I'm not sure we can say we've not been informed, not very thoroughly informed? Not convinced that the vision extends far at all? There's been no intent in seeking input for management planning that involves opposition to the overall plan or 'vision'. It's true, if these projects are representative of good direction, on behalf of enhanced access for the less able or in support of good conservation practice, rather than otherwise almost totally reliant on economic advantage, there should be nothing to fear in exhausting a public consultation process. Welcoming the chance to do so even. At least then there's an opportunity for people who actually use these places to express concern over and above the public mandate (one relying on an equal vote to all those who may never visit).

Thanks for your understanding, don't have much stomach just now, to pinpoint that project. And I don't know a lot more of it than was released with the EOI.

That's interesting Lost, found documenting of private hut proposals in the Blue Mtns (among the many references iv'e squirreled away) but couldn't find anything for the Royal NP.. (which i'd heard mention of). I too was under the impression that infrastructure was being removed, with park values in mind.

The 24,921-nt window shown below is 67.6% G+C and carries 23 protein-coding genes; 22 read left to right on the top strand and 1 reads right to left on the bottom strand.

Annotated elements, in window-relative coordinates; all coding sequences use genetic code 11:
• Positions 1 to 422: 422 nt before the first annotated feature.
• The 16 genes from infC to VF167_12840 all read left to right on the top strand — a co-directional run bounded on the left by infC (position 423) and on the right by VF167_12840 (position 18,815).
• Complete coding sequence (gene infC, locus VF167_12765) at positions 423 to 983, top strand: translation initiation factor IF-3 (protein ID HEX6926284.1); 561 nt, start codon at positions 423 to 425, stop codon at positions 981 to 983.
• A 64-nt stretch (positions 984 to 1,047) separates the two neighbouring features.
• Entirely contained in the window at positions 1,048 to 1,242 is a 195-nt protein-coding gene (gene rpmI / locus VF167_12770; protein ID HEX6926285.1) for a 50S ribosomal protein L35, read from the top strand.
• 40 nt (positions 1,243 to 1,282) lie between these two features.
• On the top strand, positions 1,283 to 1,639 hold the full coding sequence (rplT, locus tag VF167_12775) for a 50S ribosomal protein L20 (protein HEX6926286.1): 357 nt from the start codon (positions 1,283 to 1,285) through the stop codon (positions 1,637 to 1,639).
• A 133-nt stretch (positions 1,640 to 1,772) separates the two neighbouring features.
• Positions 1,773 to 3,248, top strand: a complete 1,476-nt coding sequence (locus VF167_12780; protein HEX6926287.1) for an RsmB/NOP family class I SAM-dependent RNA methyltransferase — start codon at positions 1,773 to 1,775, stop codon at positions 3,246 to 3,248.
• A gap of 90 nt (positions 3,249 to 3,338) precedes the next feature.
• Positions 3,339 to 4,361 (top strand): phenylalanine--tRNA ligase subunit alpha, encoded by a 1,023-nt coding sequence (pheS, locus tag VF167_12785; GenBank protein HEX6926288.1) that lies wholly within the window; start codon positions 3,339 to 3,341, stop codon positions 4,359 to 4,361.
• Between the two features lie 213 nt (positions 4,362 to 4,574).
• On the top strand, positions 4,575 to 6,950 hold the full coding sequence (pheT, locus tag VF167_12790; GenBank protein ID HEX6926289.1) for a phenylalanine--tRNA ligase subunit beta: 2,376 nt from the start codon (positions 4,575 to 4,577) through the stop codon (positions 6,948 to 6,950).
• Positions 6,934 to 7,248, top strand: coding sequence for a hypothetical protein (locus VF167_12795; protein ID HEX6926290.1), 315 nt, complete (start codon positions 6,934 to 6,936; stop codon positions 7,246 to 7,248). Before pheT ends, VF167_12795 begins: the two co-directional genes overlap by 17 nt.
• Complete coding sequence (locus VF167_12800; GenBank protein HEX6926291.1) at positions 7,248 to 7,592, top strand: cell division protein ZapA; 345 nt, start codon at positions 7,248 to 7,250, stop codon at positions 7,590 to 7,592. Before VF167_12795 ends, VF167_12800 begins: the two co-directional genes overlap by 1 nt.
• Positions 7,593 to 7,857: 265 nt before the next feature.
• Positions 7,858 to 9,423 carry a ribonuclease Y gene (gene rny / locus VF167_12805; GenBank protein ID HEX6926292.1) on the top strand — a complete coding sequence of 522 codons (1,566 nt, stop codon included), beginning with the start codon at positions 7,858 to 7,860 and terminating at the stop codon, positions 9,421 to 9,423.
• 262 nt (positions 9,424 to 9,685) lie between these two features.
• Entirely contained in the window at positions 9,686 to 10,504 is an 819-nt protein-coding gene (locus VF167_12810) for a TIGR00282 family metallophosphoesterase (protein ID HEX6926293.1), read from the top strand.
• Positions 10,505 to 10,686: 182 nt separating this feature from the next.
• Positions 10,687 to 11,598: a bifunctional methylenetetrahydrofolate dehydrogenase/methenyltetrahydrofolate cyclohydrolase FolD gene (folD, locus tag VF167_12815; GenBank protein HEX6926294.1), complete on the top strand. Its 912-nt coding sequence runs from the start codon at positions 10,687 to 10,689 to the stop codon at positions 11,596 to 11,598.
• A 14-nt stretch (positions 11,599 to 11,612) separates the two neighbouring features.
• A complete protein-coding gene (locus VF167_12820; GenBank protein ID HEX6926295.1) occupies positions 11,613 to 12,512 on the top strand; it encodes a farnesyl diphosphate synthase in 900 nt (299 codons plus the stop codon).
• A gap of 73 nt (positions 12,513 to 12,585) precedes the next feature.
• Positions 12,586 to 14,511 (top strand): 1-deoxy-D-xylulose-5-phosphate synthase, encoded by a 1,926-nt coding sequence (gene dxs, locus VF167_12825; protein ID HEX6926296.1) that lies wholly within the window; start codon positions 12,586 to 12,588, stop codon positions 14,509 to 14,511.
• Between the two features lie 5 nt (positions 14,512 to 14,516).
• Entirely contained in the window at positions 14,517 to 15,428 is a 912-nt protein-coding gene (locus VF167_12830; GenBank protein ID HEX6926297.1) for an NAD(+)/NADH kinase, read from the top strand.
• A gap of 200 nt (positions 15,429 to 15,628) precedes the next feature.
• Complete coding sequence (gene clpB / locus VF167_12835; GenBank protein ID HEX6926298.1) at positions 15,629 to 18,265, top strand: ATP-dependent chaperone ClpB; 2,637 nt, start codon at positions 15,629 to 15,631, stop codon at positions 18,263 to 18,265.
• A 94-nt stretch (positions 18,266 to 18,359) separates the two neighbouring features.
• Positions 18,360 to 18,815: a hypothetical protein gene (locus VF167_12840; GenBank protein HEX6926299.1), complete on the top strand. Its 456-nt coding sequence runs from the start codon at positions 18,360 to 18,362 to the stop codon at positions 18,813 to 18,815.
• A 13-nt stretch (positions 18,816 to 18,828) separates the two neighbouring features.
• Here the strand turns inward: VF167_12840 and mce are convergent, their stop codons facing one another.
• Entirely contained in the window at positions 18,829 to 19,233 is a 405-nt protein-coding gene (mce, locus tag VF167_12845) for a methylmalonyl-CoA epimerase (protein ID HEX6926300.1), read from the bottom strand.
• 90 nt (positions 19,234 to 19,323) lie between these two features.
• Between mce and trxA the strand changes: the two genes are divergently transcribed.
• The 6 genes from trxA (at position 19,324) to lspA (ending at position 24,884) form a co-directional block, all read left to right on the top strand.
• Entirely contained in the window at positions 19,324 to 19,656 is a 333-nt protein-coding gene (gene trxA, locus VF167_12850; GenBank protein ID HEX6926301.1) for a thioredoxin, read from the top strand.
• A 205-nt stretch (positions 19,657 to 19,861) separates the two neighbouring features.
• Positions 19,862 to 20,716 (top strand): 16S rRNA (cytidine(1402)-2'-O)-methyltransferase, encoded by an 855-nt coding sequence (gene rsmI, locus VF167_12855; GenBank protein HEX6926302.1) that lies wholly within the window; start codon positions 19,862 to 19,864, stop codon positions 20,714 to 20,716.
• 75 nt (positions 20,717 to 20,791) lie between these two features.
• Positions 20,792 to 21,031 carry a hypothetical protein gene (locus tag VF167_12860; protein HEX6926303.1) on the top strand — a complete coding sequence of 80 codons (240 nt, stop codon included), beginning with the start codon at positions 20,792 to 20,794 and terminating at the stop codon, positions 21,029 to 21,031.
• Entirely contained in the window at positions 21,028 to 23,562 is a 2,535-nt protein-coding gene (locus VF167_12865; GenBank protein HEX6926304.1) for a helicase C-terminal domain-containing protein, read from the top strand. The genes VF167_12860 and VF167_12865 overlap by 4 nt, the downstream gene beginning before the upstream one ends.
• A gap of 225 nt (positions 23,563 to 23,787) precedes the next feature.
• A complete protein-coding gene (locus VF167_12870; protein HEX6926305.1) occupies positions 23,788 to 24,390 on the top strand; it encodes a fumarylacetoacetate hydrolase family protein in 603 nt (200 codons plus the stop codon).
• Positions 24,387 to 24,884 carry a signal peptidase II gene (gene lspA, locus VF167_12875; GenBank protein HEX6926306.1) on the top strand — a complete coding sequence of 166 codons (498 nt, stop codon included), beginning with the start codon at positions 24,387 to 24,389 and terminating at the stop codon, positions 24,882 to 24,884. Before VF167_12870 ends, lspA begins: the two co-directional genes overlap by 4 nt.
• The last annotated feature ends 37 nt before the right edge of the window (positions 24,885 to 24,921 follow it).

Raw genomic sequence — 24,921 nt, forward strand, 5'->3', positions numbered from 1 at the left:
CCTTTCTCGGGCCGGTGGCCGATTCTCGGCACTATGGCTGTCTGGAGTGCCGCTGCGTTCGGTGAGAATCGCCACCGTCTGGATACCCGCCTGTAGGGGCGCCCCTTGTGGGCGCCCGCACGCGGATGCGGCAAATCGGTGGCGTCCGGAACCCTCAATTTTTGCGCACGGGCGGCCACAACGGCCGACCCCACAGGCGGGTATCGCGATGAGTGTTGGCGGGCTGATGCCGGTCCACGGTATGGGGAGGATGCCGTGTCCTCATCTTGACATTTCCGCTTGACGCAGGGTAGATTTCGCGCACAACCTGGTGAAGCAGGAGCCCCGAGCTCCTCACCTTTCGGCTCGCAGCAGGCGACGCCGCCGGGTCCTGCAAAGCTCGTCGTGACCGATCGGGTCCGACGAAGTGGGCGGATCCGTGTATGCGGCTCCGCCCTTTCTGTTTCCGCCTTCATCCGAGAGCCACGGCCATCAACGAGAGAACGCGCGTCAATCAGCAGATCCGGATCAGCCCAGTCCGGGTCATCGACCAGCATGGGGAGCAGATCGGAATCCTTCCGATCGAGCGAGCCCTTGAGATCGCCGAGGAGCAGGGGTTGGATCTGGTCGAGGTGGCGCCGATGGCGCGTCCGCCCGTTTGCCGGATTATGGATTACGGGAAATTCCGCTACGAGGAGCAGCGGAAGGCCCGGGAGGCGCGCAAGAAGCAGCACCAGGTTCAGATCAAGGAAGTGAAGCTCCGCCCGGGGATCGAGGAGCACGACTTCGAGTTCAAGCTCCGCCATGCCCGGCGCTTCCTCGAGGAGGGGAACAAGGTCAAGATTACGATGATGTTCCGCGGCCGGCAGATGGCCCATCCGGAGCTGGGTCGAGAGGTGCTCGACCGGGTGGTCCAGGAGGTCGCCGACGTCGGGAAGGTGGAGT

"The guides are all complaining there's mobile reception and hot showers," Godfrey laughs.
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Re: Parks V Tourism

Postby Nuts » Thu 15 Nov, 2018 9:38 am

I should acknowledge that the director did respond to questions on this. I'll do the right thing and keep that as a personal response.

In the same vein though, I notice the service again just won a tourism award, in TICT's eco-tourism category for The Three Capes Track, edging out little 'Hobart Hideaway Pods'..

Personally I'd rather my park service support an ecologists definition of 'eco-tourism'. And give some thought to equity in their ongoing enterprises.

Where does that lead, with 'eco' replacing 'nature-based' anything goes. And as if the service couldn't snap up any and all awards given the public purse and joint management.


Let's just say there's no point approaching marketers with such concerns.